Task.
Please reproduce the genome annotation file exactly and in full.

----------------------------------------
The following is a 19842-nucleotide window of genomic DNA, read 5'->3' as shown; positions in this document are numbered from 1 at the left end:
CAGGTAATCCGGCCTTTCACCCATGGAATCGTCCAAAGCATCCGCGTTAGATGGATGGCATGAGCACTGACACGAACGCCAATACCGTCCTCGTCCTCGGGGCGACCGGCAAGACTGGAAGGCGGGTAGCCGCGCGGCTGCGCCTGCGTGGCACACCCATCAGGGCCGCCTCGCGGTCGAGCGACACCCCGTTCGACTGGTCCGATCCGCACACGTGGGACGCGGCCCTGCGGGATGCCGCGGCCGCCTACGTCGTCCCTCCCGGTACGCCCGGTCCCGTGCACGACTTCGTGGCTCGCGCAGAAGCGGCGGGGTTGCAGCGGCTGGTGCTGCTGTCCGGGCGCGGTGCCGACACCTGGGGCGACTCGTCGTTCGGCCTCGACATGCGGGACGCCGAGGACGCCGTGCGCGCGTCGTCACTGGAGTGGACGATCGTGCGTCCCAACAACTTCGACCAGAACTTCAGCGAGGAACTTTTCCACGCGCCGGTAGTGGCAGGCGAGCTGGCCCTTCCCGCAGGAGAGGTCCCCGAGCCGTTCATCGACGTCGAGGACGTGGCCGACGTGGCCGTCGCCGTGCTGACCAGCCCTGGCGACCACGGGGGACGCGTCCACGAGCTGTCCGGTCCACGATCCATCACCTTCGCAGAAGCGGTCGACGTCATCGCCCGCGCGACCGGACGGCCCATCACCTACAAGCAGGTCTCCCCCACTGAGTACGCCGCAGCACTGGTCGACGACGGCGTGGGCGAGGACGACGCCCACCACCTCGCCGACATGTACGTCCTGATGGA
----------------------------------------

The following is a 19842-nucleotide window of genomic DNA, read 5'->3' as shown; positions in this document are numbered from 1 at the left end:
CAGGTAATCCGGCCTTTCACCCATGGAATCGTCCAAAGCATCCGCGTTAGATGGATGGCATGAGCACTGACACGAACGCCAATACCGTCCTCGTCCTCGGGGCGACCGGCAAGACTGGAAGGCGGGTAGCCGCGCGGCTGCGCCTGCGTGGCACACCCATCAGGGCCGCCTCGCGGTCGAGCGACACCCCGTTCGACTGGTCCGATCCGCACACGTGGGACGCGGCCCTGCGGGATGCCGCGGCCGCCTACGTCGTCCCTCCCGGTACGCCCGGTCCCGTGCACGACTTCGTGGCTCGCGCAGAAGCGGCGGGGTTGCAGCGGCTGGTGCTGCTGTCCGGGCGCGGTGCCGACACCTGGGGCGACTCGTCGTTCGGCCTCGACATGCGGGACGCCGAGGACGCCGTGCGCGCGTCGTCACTGGAGTGGACGATCGTGCGTCCCAACAACTTCGACCAGAACTTCAGCGAGGAACTTTTCCACGCGCCGGTAGTGGCAGGCGAGCTGGCCCTTCCCGCAGGAGAGGTCCCCGAGCCGTTCATCGACGTCGAGGACGTGGCCGACGTGGCCGTCGCCGTGCTGACCAGCCCTGGCGACCACGGGGGACGCGTCCACGAGCTGTCCGGTCCACGATCCATCACCTTCGCAGAAGCGGTCGACGTCATCGCCCGCGCGACCGGACGGCCCATCACCTACAAGCAGGTCTCCCCCACTGAGTACGCCGCAGCACTGGTCGACGACGGCGTGGGCGAGGACGACGCCCACCACCTCGCCGACATGTACGTCCTGATGGA